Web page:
By Paul Kennedy
Good journalists love good stories. They get excited by them. When it comes to news, size really does matter. The bigger, the better.
In a career that started for me in the May of 1990, I have been fortunate enough to have reported on some of the biggest stories in the world.
But most are tinged with sadness.
Like the tragic story of James Bulger, a toddler murdered by two 10-year-old boys in Liverpool in 1993. A story I covered extensively both at the time of the senseless killing and in the years that followed.
Or the aftermath of the 7/7 London bombings when in the summer of 2005 I spent a week in Leeds, England, researching the terrorists responsible for the atrocities for the biggest national newspaper in Britain.
I’ve also written countless stories about the Hillsborough football tragedy and was on the scene in Warrington, England, within an hour of two IRA bombings that killed two children.
From a journalistic perspective these were good stories to cover, yet at the same time particularly harrowing.
Professionally speaking, it is not a reporters’ job to get upset, their job is to accurately report what is happening, but it’s tough not to be affected.
While working for Việt Nam News back in February 2019, I was proud to be part of the team covering what was at the time, the biggest story in the world.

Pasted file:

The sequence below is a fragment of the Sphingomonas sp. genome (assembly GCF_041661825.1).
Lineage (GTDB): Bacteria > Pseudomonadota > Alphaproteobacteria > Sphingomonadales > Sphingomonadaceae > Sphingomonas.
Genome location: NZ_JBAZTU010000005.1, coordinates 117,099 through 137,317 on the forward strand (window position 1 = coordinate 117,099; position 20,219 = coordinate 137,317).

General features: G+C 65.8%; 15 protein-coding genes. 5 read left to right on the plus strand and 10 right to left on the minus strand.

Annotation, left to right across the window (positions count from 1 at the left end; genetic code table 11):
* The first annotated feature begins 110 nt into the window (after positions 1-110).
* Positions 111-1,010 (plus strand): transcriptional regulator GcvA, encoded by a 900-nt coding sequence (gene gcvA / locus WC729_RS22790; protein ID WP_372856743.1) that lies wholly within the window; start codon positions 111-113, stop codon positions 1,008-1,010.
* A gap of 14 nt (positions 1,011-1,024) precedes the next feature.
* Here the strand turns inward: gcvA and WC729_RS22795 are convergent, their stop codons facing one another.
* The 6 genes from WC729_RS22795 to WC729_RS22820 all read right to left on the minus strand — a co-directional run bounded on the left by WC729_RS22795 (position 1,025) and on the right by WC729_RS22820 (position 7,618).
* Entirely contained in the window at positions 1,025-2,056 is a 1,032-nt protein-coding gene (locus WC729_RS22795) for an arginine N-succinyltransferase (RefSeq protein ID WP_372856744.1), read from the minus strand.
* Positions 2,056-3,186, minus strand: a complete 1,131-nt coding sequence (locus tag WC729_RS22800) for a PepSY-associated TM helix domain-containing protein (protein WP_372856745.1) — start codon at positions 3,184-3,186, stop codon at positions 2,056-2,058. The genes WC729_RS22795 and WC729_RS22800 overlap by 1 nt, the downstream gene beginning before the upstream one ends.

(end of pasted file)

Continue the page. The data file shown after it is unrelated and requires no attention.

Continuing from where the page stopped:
Thankfully there was no death or destruction.
For me the excitement began months before when rumours surfaced that the summit between the Democratic People’s Republic of Korea and the United States of America might be held in Việt Nam.
I wanted to be part of it.
After confirmation it would not only be held in Việt Nam, but in Hà Nội, I was buzzing. I felt like I did all those years ago when my name first appeared in a newspaper alongside a story I had written.
The thrill reminded me how lucky I was to be doing a job I love.
Việt Nam News reporters report the live broadcast of US President Donald Trump's press conference on February 28. VNS Photo
But unlike stories in the past, covering this summit was a whole different ball game.
News reporting has changed, evolved into something far different than it was when as a fresh faced and very naïve Paul Kennedy walked into the offices of a free weekly newspaper in Liverpool to start his career three decades ago.
Today it’s all about the now. Reporting is instant and the way people get their news, far different from just picking up a copy of a newspaper on their way to work.
In the past it was pretty simple. Go to the scene, interview people, take notes, write a story and go home, via a pub.
Nowadays covering such an international event takes planning, commitment, effort, and most of all, teamwork. And that’s exactly what I witnessed covering the summit alongside my colleagues at Việt Nam News.
In the days leading up to the actual meeting itself between Chairman Kim Jung Un and President Donald Trump we had produced a number of videos and stories for our print edition about what to expect from the summit and the effect it would have on Việt Nam.
These ranged from interviews with political analysts and business leaders to videoing a child getting his hair cut in the style of Chairman Kim.